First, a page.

Weather Forecast

Close
Advertisement

Council approves guest quarters ordinance

Email News Alerts

The Crosslake City Council approved an ordinance amendment Monday night, March 25, allowing guest quarters above new and existing garages in the city.

Advertisement
Advertisement

Crosslake resident Dan Miller has been working with both the Minnesota Department of Natural Resources (DNR) and Crosslake community development director Ken Anderson to develop the ordinance amendment for the city.

Things had been going well, Miller told the council, but Miller’s DNR contact, former area hydrologist Lonnie Thomas, had retired and Miller felt the process was beginning again from square one.

The DNR had requested that guest quarters be allowed over existing buildings, but not new buildings.

Miller said that both Crow Wing County and Nisswa have similar ordinances, both of which allow guest quarters above existing and new buildings. The DNR had not pursued either ordinance, he said.

He suggested that the city approve the ordinance amendment and allow residents to build guest quarters over both new buildings as well as existing buildings. He made the point that allowing guest quarters over a new garage reduces impervious surfaces by eliminating the need for a separate guest quarters building.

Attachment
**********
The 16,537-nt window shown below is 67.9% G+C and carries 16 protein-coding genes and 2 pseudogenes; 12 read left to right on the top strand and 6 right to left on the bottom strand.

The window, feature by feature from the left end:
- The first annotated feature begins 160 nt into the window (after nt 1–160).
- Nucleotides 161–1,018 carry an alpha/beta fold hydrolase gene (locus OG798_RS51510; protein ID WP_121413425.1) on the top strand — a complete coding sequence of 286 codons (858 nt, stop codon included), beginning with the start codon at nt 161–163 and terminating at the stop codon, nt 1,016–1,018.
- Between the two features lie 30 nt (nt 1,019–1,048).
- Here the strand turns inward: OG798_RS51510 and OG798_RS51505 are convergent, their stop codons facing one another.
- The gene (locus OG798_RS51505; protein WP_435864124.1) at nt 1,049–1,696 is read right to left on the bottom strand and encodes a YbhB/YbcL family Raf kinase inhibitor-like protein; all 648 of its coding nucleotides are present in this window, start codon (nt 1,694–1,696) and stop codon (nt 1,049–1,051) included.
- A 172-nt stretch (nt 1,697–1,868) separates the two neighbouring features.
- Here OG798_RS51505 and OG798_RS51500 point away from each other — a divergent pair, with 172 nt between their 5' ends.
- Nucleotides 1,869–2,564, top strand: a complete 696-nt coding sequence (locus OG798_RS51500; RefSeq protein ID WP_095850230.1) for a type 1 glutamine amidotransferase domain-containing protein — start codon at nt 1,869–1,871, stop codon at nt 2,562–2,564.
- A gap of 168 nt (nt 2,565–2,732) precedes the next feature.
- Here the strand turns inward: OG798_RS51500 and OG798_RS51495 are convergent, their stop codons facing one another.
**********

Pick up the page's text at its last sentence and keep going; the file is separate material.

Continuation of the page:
Anderson noted that a public hearing for the ordinance amendment was held in June. He also said that if the city adopted the ordinance amendment, he believed the DNR could either ignore it or request that the city change it within a year.

The council agreed that guest quarters should be allowed over new and existing garages, and passed the ordinance amendment unanimously.

In other business Monday, the council:

• Decided it will have two regular meetings a month, adding a meeting to the fourth Monday of the month in addition to its current schedule of a meeting on the second Monday of the month.

• Approved participation in the Public Employees Retirement Association (PERA) police and fire plan.

• Discussed issues involving properties that are considered disorderly or a potential threat to health. Council member Gary Heacox brought the matter to the attention of the council, and suggested the council have a way of enforcing such issues.

The particular property Heacox displayed, on Big Pine Trail, is vacant and will be bank-owned in mid-June. The council decided it will send a letter to the bank at that time, asking that the property be cleaned. If no action is taken in 30 days, the city will clean the property and asses the cost to the property.

Advertisement
Advertisement
Advertisement
randomness